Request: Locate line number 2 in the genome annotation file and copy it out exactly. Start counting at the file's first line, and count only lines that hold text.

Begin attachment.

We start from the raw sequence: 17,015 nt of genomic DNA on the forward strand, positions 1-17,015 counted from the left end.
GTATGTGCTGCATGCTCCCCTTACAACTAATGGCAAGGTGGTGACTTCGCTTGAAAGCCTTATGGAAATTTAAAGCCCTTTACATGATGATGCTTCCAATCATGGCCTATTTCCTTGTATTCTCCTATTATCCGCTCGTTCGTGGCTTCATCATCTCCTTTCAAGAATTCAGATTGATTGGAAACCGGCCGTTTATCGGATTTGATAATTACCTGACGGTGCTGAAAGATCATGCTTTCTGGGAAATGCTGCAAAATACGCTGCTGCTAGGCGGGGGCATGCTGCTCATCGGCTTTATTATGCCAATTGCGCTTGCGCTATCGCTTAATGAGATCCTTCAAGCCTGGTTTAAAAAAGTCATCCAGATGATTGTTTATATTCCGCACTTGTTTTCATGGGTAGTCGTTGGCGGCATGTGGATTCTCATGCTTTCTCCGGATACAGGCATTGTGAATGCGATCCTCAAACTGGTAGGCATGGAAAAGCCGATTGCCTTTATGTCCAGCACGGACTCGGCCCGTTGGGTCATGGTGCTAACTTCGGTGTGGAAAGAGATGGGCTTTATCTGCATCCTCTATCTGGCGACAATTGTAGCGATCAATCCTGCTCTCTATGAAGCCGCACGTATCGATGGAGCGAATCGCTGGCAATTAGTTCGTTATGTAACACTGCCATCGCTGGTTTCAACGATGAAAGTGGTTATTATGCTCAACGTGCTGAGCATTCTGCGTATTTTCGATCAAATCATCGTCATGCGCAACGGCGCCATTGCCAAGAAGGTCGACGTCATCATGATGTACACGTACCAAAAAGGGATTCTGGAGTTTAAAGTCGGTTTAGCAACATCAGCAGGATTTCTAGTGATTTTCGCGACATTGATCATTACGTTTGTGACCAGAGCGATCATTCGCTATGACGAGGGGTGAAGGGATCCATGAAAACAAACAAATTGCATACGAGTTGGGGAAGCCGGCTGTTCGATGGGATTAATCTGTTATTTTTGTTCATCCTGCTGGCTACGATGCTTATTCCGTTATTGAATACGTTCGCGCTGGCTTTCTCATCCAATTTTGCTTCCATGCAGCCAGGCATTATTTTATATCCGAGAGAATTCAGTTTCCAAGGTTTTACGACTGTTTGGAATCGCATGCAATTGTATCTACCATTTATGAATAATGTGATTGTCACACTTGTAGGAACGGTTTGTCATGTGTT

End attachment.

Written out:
GTATGTGCTGCATGCTCCCCTTACAACTAATGGCAAGGTGGTGACTTCGCTTGAAAGCCTTATGGAAATTTAAAGCCCTTTACATGATGATGCTTCCAATCATGGCCTATTTCCTTGTATTCTCCTATTATCCGCTCGTTCGTGGCTTCATCATCTCCTTTCAAGAATTCAGATTGATTGGAAACCGGCCGTTTATCGGATTTGATAATTACCTGACGGTGCTGAAAGATCATGCTTTCTGGGAAATGCTGCAAAATACGCTGCTGCTAGGCGGGGGCATGCTGCTCATCGGCTTTATTATGCCAATTGCGCTTGCGCTATCGCTTAATGAGATCCTTCAAGCCTGGTTTAAAAAAGTCATCCAGATGATTGTTTATATTCCGCACTTGTTTTCATGGGTAGTCGTTGGCGGCATGTGGATTCTCATGCTTTCTCCGGATACAGGCATTGTGAATGCGATCCTCAAACTGGTAGGCATGGAAAAGCCGATTGCCTTTATGTCCAGCACGGACTCGGCCCGTTGGGTCATGGTGCTAACTTCGGTGTGGAAAGAGATGGGCTTTATCTGCATCCTCTATCTGGCGACAATTGTAGCGATCAATCCTGCTCTCTATGAAGCCGCACGTATCGATGGAGCGAATCGCTGGCAATTAGTTCGTTATGTAACACTGCCATCGCTGGTTTCAACGATGAAAGTGGTTATTATGCTCAACGTGCTGAGCATTCTGCGTATTTTCGATCAAATCATCGTCATGCGCAACGGCGCCATTGCCAAGAAGGTCGACGTCATCATGATGTACACGTACCAAAAAGGGATTCTGGAGTTTAAAGTCGGTTTAGCAACATCAGCAGGATTTCTAGTGATTTTCGCGACATTGATCATTACGTTTGTGACCAGAGCGATCATTCGCTATGACGAGGGGTGAAGGGATCCATGAAAACAAACAAATTGCATACGAGTTGGGGAAGCCGGCTGTTCGATGGGATTAATCTGTTATTTTTGTTCATCCTGCTGGCTACGATGCTTATTCCGTTATTGAATACGTTCGCGCTGGCTTTCTCATCCAATTTTGCTTCCATGCAGCCAGGCATTATTTTATATCCGAGAGAATTCAGTTTCCAAGGTTTTACGACTGTTTGGAATCGCATGCAATTGTATCTACCATTTATGAATAATGTGATTGTCACACTTGTAGGAACGGTTTGTCATGTGTT